When you make the decision to place your loved one in a nursing home, there is a certain level of trust you put in the hands of the nursing home staff. You expect them to do what is in the best interest for your loved one. However, how would you feel if you discovered that your loved one was being restrained by the nursing home staff? With good reason, you would be upset and want the nursing home center to pay for their negligence.
The use of restraints in nursing home centers is quite common. BMC Geriatrics, an academic journal that focuses on the health and healthcare of older people, released an article that explores why the use of physical restraints on older adults in long-term home care should be reduced. The study revealed that the prevalence of physical restraint use among older residents with cognitive impairment in long-term care was 38 percent. Physical restraints are not the only way that caregivers can intervene with an older resident in a nursing home.
Different types of restraints used in nursing homes
Nursing home staff members can use two types of restraints against nursing home residents: chemical restraints and physical restraints.
- Chemical restraints are restraints that help subdue or control the behavior of a resident. One of the most common forms of a chemical restraint is medication. There are some occasions where a nursing home resident may rely on the use of psychoactive drugs to help with their condition, like a resident who suffers from Alzheimer’s disease. However, if the nursing home staff member administers medication as a way to sedate or control the resident’s behavior, it may be considered abuse or even a crime.
- Physical restraints are considered any physical methods that a staff member uses to restrain the resident. Staff members can use physical devices like hand mitts or leg restraints to keep residents from moving freely. In some circumstances, using objects to lock a resident inside of their room can be considered a physical restraint. How the object or device is used determines whether it can be classified as a physical restraint.
What kinds of injuries are caused by restraints?
When staff members improperly use restraints against nursing home residents, they place the health of the resident in serious jeopardy. Even though these restraints should be used to keep the residents from harming themselves, they can cause them more harm. Residents can feel trapped and powerless when restrained, leading to more serious injuries, including:
- Bed sores
- Restricted breathing
- Reduced bone mass
- Loss of strength and mobility
- Depression and withdrawal
- Decreased circulation
- Increased blood pressure
What are Pennsylvania’s physical restraint laws?
The use of physical restraints in nursing homes has become an ethical and legal issue. It is too easy for staff members to rely on the use of physical restraints to handle residents. However, the consistent use of physical restraints can cause residents to lose physical functions as time goes on. Because of this, many states have enforced requirements for staff members to follow when considering restraint use.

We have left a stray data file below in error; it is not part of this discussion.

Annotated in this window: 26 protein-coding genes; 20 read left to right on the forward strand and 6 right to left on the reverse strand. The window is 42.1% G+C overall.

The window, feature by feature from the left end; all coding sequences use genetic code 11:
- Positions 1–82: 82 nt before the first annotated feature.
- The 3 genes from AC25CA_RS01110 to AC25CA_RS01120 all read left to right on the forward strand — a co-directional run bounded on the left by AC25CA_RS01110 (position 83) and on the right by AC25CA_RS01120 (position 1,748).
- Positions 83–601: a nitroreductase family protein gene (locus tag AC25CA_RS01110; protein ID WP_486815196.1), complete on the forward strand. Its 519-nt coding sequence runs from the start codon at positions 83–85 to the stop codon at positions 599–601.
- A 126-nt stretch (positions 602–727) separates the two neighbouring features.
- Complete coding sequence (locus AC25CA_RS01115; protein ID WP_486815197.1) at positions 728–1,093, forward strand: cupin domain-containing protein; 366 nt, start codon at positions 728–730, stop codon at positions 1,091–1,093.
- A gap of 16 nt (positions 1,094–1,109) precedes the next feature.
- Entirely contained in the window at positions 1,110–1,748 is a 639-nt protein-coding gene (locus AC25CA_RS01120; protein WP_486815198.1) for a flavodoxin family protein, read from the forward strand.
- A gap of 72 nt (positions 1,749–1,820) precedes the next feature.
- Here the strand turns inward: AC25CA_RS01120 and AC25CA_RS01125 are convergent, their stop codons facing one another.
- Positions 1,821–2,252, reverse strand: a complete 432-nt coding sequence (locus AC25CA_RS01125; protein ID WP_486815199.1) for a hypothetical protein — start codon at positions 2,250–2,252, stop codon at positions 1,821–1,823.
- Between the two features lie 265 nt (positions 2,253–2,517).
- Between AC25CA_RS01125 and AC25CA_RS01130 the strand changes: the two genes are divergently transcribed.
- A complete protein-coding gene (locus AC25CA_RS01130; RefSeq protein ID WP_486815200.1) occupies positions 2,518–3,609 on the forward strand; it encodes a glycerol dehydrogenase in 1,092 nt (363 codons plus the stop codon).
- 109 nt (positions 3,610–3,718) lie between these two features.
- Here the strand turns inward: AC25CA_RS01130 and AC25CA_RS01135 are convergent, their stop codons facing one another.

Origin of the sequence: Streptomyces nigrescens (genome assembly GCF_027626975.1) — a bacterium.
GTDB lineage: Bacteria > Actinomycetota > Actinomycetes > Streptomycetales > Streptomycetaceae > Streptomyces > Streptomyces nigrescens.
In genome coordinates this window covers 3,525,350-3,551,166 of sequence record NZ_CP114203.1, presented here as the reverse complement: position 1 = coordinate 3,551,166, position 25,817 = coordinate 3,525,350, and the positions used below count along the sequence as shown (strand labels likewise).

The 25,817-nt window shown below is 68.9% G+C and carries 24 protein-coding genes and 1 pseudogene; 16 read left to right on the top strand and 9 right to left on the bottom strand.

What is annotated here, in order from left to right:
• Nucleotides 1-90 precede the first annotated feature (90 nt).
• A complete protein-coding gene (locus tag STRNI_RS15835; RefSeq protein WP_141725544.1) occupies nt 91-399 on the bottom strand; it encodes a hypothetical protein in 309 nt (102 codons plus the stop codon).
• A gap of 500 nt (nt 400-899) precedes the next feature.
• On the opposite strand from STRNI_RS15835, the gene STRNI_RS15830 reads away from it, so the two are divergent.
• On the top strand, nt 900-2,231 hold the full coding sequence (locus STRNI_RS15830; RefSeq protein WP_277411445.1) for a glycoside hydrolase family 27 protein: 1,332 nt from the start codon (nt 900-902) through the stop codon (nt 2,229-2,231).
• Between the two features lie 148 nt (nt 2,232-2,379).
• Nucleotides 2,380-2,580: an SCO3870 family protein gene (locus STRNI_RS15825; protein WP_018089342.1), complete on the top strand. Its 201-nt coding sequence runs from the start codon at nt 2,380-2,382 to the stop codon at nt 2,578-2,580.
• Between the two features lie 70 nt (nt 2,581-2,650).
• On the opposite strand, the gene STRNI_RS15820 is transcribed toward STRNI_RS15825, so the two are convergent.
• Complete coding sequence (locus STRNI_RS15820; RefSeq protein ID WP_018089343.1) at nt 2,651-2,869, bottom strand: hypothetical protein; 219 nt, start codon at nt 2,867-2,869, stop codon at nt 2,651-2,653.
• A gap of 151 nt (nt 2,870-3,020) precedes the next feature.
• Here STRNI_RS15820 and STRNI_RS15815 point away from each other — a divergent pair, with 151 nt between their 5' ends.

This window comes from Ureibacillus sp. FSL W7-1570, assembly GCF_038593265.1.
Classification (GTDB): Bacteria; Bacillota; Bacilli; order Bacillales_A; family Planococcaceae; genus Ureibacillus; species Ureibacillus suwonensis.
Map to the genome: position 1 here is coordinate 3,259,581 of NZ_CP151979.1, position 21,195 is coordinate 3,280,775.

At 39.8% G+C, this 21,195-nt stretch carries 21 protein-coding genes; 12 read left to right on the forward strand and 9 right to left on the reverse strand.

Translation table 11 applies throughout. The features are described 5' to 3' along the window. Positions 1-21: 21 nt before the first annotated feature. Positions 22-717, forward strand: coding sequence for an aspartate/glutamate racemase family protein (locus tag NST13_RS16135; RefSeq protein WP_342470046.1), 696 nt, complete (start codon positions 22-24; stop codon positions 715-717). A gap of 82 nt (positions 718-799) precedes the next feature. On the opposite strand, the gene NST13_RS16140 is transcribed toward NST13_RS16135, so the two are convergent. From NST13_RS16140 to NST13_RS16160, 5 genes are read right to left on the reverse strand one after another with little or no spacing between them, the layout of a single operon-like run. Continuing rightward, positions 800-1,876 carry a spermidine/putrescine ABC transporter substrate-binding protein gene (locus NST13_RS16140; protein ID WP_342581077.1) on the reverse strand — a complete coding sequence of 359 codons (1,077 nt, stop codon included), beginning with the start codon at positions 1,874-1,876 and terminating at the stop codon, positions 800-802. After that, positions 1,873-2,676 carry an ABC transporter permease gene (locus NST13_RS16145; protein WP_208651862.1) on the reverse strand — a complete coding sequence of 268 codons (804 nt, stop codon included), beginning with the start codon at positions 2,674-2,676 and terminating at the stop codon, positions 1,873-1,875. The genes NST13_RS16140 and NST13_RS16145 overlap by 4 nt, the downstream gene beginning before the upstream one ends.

Federal law prohibits staff members from using physical restraint on residents except in emergency situations. Staff members can only use physical restraints to protect the resident, other residents, and other staff members from harm. They are not allowed to use physical restraints on residents as a form of punishment. They also cannot use physical restraints against the resident’s will.
Pennsylvania law also prohibits staff members from using physical restraints against residents as a form of convenience. The state’s laws require a physician to sign off on a written order specifying the type of restraint that is required for a nursing home to use on a resident. Staff members are also prohibited from using locked restraints against residents.
Legal consequences for using physical restraints
When your loved one has been injured from being physically restrained in a nursing home, you have the right to pursue legal action against the facility. The nursing home’s improper use of physical restraints is considered an act of neglect or abuse, and they can be held liable for your loved one’s injuries.
Nursing home neglect is actions, or inactions, that occur when staff members fail to provide the appropriate care to their residents. Unlike abuse, which is a deliberate act of negligence, neglect can happen whether staff members intend to commit the act or not. This is true of physical restraints, because staff members who physically restrain residents can injure them without intending to do so.
When you decide to place your loved one in the care of a nursing home, you enter a legally binding contract. Through the contract, the nursing home promises to provide proper care to your loved one. Negligent acts like physically restraining your loved one is a breach of that contract. In addition to the criminal penalties, the nursing home can be held liable for any personal injuries that their staff causes your loved one.
At KBG Injury Law, our attorneys understand how traumatizing physical restraints can be for your loved one. When a nursing home has caused your loved one to suffer from serious injuries, you need a personal injury attorney who is not afraid to fight for your legal rights. Our law firm has nearly four decades of experience serving the people of York, Lancaster, Hanover, Harrisburg, Gettysburg and all of South Central Pennsylvania. Call us today at 717-848-3838, or complete our contact form to schedule your free consultation.
The personal injury attorneys at KBG Injury Law are all experienced litigators. Almost all of them represented insurance companies prior to becoming advocates for injured people, which provides them with a unique perspective and insight into how these companies operate. They also offer extensive courtroom experience if going to trial is the best legal alternative for the client.